June 28, 2022

Opening government up to scrutiny

4 min read

THE G25’s proposal that the new parliamentary select committees should assume a more active role in reforming our long overdue policy issues is certainly very timely and most welcome, “Channels for open dialogue” (The Star, Oct 29).

Indeed, the proposals of the G25 for the faster establishment of more parliamentary select committees to hasten the many promised reforms to enhance good governance will be able to counter the many concerns expressed over some unmitigated failures in the introduction of better government reforms and policies.

The socioeconomic progress achieved so far is now widely regarded as slow and sluggish. This is one reason why there are now growing concerns that the Pakatan Harapan government, despite its many pre-election promises, is seen to be under-performing.

Lack of real transparency in government policies and implementation appear to be one of the main bottlenecks in enabling the government to deliver its services more efficiently and at a faster and smoother pace.

As the G25 clearly points out, the more secrecy we have, the more political inertia there will be in establishing select parliamentary committees to introduce and examine new policies and legislation and to review outdated policies and practices. This constant review and reform of our policies is essential to improve the quality of governance and check the abuses of power that will always crop up from time to time.

Obviously, from the court cases underway, we get the distinct impression that our economy and public finances have suffered badly because of insufficient due diligence and poor transparency in government administration. Much of the past malpractices could have been easily avoided if only we had many more alert and active parliamentary select committees to scrutinise government operations.

So let’s not make the same blunders of mismanagement in the past. In fact, many feel that we may have had a change in government, but the old ways are continuing without many changes. So let’s learn from our mistakes and change for the better at a faster pace.

For this to happen, there has to be a much stronger political will to have greater transparency in government. This will enable the majority of good civil servants to manage more openly, honestly

and effectively. With the Official Secrets Act (OSA) in operation as it is, there is less transparency and even the parliamentary select committees will be constrained to act professionally, diligently and effectively.

As the G25 rightly reveals, the recent Royal Commission reports on the Sultanah Aminah Hospital fire and foreign workers have still not been made public. Why is this so? Are we trapped in the old order of secrecy and non-disclosure?

Unless some policies are highly sensitive for security and defence reasons, almost every government policy and activity should be subject to parliamentary and public scrutiny and approval of the taxpayers with the advice of Members of Parliament and the parliamentary select committees.

Parliamentarians and the select committees must be effective public watchdogs or scrutineers of public funds and the taxpayers’ hard-earned incomes! Otherwise, there would be parliamentary

dereliction of duty on the part of parliamentarians, and those who are guilty should be voted out sooner rather than later.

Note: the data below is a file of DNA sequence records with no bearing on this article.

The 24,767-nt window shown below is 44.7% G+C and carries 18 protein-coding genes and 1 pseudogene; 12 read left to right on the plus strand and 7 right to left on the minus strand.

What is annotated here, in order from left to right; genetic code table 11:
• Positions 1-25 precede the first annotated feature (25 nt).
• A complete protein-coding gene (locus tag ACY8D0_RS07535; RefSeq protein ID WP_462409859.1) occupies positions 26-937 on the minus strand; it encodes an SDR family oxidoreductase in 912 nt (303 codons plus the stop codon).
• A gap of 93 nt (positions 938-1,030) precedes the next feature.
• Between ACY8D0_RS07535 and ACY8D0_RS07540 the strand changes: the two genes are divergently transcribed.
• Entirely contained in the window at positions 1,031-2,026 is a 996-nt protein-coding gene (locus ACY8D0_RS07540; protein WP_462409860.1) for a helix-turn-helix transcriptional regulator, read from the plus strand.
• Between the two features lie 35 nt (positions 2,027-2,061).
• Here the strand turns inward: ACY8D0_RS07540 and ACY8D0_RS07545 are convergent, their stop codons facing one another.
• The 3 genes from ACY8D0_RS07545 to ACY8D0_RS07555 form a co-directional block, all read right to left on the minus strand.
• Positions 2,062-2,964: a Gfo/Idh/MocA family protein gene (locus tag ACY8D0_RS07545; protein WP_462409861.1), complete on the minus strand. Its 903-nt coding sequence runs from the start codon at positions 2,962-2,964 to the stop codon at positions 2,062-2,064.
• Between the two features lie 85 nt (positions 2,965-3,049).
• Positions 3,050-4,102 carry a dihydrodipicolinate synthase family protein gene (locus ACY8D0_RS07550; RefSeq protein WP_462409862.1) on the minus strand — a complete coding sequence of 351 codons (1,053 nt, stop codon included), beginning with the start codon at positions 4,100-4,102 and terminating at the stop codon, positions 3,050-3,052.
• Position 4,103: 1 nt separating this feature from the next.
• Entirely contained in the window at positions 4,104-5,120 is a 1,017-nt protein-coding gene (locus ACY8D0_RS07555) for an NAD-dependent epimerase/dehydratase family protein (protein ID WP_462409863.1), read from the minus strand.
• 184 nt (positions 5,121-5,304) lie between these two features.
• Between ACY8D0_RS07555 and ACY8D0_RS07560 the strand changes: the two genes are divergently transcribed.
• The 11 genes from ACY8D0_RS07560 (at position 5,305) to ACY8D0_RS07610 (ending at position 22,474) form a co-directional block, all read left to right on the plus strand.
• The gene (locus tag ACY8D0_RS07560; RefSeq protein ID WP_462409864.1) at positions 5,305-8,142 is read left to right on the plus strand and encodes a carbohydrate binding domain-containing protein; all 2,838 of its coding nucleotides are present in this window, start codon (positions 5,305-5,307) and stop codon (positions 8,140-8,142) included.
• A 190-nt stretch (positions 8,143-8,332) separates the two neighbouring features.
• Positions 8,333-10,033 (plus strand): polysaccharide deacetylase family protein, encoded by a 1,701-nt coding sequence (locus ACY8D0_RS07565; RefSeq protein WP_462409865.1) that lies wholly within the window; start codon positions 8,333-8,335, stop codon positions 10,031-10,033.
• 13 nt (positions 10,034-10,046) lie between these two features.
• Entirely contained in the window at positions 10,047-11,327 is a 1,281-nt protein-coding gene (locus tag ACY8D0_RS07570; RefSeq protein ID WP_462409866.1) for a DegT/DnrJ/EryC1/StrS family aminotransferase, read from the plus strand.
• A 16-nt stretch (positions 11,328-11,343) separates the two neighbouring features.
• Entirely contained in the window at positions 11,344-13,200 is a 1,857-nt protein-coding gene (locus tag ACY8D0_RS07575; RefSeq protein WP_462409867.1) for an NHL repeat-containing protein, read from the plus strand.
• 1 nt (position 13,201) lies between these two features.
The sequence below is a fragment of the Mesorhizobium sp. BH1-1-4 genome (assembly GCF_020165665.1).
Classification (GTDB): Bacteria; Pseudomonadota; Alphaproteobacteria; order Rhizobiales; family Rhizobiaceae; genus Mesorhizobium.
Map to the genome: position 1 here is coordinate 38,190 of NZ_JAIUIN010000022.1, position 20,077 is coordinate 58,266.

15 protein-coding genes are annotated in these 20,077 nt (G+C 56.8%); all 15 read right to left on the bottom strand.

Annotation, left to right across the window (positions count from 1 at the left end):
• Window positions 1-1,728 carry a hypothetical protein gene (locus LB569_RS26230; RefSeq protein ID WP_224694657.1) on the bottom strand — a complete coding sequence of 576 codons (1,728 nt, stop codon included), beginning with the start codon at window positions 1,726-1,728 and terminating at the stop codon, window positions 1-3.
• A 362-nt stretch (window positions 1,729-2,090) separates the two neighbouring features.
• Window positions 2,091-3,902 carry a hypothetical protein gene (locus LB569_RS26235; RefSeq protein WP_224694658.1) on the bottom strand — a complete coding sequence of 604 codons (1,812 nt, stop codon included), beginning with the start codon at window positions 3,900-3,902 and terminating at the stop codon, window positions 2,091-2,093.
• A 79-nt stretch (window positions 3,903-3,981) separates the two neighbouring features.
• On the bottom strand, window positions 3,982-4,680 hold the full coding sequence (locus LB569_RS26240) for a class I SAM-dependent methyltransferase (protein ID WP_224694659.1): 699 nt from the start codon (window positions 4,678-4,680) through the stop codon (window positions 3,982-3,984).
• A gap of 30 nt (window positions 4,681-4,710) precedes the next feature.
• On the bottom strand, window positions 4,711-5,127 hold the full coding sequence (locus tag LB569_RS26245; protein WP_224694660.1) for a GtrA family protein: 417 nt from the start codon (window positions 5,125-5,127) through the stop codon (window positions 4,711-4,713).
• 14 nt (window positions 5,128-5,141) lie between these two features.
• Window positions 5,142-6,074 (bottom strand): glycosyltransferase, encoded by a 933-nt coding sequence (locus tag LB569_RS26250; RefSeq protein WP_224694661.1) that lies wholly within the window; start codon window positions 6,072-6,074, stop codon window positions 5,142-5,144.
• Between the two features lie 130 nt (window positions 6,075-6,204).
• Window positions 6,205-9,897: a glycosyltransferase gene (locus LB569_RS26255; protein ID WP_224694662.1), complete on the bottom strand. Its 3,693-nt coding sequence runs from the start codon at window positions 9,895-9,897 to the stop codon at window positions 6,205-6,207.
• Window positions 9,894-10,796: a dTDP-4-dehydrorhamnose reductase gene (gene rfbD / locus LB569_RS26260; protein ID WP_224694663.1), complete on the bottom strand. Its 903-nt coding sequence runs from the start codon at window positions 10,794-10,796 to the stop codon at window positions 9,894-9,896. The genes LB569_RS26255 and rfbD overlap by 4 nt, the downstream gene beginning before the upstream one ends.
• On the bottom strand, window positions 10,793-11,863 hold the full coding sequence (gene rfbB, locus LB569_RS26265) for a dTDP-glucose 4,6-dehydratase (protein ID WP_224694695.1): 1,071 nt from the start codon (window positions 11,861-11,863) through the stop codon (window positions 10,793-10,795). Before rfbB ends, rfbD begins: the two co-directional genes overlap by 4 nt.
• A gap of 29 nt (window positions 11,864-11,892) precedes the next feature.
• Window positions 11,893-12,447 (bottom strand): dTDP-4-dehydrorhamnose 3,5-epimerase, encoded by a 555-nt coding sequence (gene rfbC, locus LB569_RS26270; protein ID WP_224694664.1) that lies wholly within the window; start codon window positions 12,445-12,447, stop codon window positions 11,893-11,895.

The new Shared Prosperity Vision (SPV) can only be fully achieved if there is full transparency in its final policy formulation and especially in its proper and fair implementation.

We should establish a parliamentary select committee on the SPV as a matter of high priority. Like many members of the G25, I can recall vividly that we adopted the New Economic Policy with great expectations in 1970. The implementation went off well in the early years but then many abuses gradually set in.

Corruption, cronyism and the relative neglect of poor Malaysians raised their ugly heads and many in both the rural and urban areas suffered badly. And most of them were Malays in the peninsula and bumiputra in Sabah and Sarawak as well as many non-Malays. This was because of undue secrecy and politicking, when even the true poverty rates were disguised and we became complacent and regressed. We should all say never again to maladministration and mismanagement!

Why can’t we have full access to the confidential international economic reports like those from the World Bank and the International Monetary Fund? The parliamentary select committees could discuss them and check on the government’s implementation of the recommendations. Only with more transparency will the SPV really succeed.

As Prime Minister Tun Dr Mahathir Mohamad has stated openly many times, we have inherited much abuse of public funds and mismanagement from the past government.

Yet, despite the change of government, there is a lot that is still the same as before. This is somewhat understandable as the new government is only about 17 months old. Furthermore, the civil service is made up of the same staff and so it’s likely that we will have more of the same delivery system for some time to come unless there is a shake-up arising from, for example, more parliamentary supervision and scrutiny.

Hence, it is critical that the government fulfil the G25 and indeed the Malaysian people’s hopes and aspirations to establish new parliamentary select committees urgently. This will show the need to have more transparency in government and less politicking. We will then have better government performance to provide more progress for all Malaysians irrespective of race or religion.




Asli Centre of Public Policy Studies

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